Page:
5-day record show to spin in vinyl enthusiasts


Dallas Wiertella/NW

VINYL GALORE — Over 10,000 records, CDs, posters, hundreds of stickers and more will be available at Geoff Walker and Jon Teichman’s 5-day vinyl record show.

Madoline Plattenberg, Features Editor

Nine years ago on March 23, 2013, Geoff Walker set up three tables of records upstairs at the Ore Dock Brewing Company. He made the decision to try selling his records there after talking with his brother, Mike Walker, the founder of Dia De Los Tacos, who was selling tacos out of the same location.

“We were not sure if anybody was going to come. And they opened the door at 5 p.m., and a whole bunch of people swarmed over these records,” Walker said. “And so we did it again and again and then Jon [Teichman] joined me and we have just expanded.”

The five-day long vinyl record show begins this Thursday, Sept. 1 and runs until Monday, Sept. 5 from noon until close at 11 p.m., turning the south side of the upstairs at the Ore Dock Brewing Company into a record store. With posters on the walls and 10,000 records in bins, it is a first-come first-serve show with something for everyone.

“We are always keen on saying something for everybody. Everything from ABBA to Zappa,” Teichman, advisor of NMU’s vinyl record club and owner of The Emporium, a record and collectible shop, said.

The record show is open to all ages and will offer a wide variety of 12 in. and 7 in. vinyl records, official record t-shirts, cassette tapes, CDs, posters from shows and past events, books, toys, hundreds of stickers, DVDs and physical media of all kinds. There will be live music and food trucks outside as well as shows that will run late into the evening. To RSVP to the event, visit Geoff and Jon’s Facebook Event Page or for more information call 906-373-6183.

“People are welcome to bring their food up and eat at the bar, talk to us and have a beer, soda or a cup of coffee. They can also bring in food from other establishments,” Walker said.

Teichman and Walker buy items from attendees that they can use such as posters, t-shirts, DVDs, CDs, records and more.

“We encourage and invite people to bring records to trade or sell that they are not listening to and they want to rehome,” Teichman said.

For newbies, Teichman recommends arriving early for the best vinyl selection and to have the full experience.

“I think what is nice about this event is [that] there is an ebb and flow, the idea that … at the beginning of the day … the music that we are playing is a little more low-key music and it is not always busy all the time,” Teichman said. “But when it is busy, it is very busy.”

Walker said he did not initially start doing shows again for it to become a sole profession of buying and selling records, but it has turned into that for him.

“I have always gone back to Marquette, you always go home, right,” Walker said. “I am lucky to have Jon as my Northern outpost partner and comrade in arms in the Lower Peninsula because it would not be the same without his positive energy and constant attack on the media of the Upper Peninsula.”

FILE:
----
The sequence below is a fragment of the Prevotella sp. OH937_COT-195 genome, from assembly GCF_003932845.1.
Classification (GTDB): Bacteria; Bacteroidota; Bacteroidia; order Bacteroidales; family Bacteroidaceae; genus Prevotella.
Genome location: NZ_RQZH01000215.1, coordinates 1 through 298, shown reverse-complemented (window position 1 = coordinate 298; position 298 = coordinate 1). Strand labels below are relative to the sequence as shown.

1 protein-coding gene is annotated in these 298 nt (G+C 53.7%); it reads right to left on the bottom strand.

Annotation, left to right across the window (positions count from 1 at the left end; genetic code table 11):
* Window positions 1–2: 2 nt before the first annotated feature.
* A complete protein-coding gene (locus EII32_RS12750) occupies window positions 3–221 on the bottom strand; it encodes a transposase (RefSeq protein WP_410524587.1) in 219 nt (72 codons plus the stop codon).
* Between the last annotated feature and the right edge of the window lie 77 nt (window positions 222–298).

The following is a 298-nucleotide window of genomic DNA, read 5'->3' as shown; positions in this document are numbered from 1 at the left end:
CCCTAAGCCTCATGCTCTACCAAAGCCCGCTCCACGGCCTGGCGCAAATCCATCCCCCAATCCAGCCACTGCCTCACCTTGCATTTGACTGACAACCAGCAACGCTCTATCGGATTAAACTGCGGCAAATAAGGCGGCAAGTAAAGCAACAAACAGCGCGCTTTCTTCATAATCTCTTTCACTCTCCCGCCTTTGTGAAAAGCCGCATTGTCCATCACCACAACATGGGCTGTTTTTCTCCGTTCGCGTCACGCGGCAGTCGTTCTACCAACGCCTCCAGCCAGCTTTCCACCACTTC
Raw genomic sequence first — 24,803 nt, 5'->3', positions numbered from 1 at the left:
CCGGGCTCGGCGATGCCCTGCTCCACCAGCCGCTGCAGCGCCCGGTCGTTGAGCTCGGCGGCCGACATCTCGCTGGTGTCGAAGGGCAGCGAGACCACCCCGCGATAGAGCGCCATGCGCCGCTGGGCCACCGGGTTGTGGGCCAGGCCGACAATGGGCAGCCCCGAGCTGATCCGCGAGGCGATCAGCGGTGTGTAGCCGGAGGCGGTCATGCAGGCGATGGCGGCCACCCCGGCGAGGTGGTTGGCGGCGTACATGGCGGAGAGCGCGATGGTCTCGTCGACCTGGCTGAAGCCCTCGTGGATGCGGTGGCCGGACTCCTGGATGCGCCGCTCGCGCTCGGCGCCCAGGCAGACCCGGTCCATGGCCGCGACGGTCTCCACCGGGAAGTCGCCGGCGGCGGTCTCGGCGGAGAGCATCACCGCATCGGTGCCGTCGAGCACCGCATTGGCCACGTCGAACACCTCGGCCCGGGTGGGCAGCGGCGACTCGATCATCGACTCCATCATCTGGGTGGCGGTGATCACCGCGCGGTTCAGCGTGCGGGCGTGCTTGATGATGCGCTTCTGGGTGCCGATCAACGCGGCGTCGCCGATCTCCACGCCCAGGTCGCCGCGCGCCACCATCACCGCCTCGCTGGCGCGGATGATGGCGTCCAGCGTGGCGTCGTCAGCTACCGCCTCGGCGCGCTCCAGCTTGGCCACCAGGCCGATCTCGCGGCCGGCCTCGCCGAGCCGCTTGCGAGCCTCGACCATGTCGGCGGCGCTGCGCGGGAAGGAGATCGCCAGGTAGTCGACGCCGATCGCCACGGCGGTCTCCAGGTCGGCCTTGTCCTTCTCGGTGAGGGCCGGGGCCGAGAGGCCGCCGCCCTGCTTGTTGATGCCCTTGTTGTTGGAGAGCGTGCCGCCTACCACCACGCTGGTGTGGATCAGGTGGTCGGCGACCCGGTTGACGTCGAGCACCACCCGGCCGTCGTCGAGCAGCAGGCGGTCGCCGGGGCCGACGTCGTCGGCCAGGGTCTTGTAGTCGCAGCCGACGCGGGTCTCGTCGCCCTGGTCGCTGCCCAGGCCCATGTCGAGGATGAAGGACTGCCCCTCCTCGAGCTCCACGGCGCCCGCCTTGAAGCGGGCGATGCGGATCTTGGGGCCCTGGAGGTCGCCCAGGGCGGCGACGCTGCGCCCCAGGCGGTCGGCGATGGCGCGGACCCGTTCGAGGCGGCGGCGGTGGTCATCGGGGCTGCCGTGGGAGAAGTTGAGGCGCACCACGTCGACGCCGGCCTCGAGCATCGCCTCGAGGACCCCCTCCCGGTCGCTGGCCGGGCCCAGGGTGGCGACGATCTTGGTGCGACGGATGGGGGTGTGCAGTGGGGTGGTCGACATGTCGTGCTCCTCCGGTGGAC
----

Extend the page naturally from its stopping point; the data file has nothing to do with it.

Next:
Walker and Teichman have known each other for their entire lives and have been doing these record shows together for the past decade.

Ninety percent of the records Teichman owns come out of people’s collections from across the U.P., and Walker brings a lot of records that come from the Metro Detroit area.

“There is a regionalism there where different records come from different parts of the country,” Teichman said.

The record show will offer vinyl in genres such as folk, funk, punk, jazz, rock, R&B, soul, rap, hip hop, classical, Native American and international, which includes reggae, ska, African and Brazilian, Walker said.

An important rule that both Teichman and Walker follow is to only play music that they have for sale at the record show.

“We really try to only play stuff that is available so that if somebody likes what is on, we can show it to them, talk about it and they can consider it as something to potentially take home at this show or another,” Walker said.

“One of my favorite things about this event is that I get to see friends and family that live in that area, and I get to hang out with and see people I have known for almost 50 years,” Walker said.

People come to the record show from the eastern edge of Wisconsin, from the east edge of the U.P., Sault Ste. Marie in Canada and the northern end of the Lower Peninsula. 

“People come from Green Bay to see us, and it is not that far a drive to do something fun and hang out for the day or weekend,” Walker said. “I am really looking forward to making new friends and seeing familiar faces.”

Sonja Madsen, an art and design major with a concentration in anthropology and metalsmithing and senior at NMU, attends the record show whenever it is in Marquette. 

“I just really liked the atmosphere, it is really fun and is laid back,” Madsen said. “You do not have to be 21 to go to the show so you just kind of get to wander around and like, check out all these really cool records.”

As a huge fan of vinyl and CDs, Madsen said she visits the show to talk with Walker and Teichman as they are both knowledgeable in all things music.

Teichman and Walker have both studied pop culture, media and communications.

“We love talking about the different artists, different styles and different media,” Walker said. “It is really enjoyable to engage with the public and community around learning more and sharing what we know.”

Madsen encourages students to attend for the experience.

“Music is such a huge component of everyday life,” Madsen said. “Personally, I find the tactile experience of listening to music and getting to go through and pick out physical records or CDs creates that next level of connection.”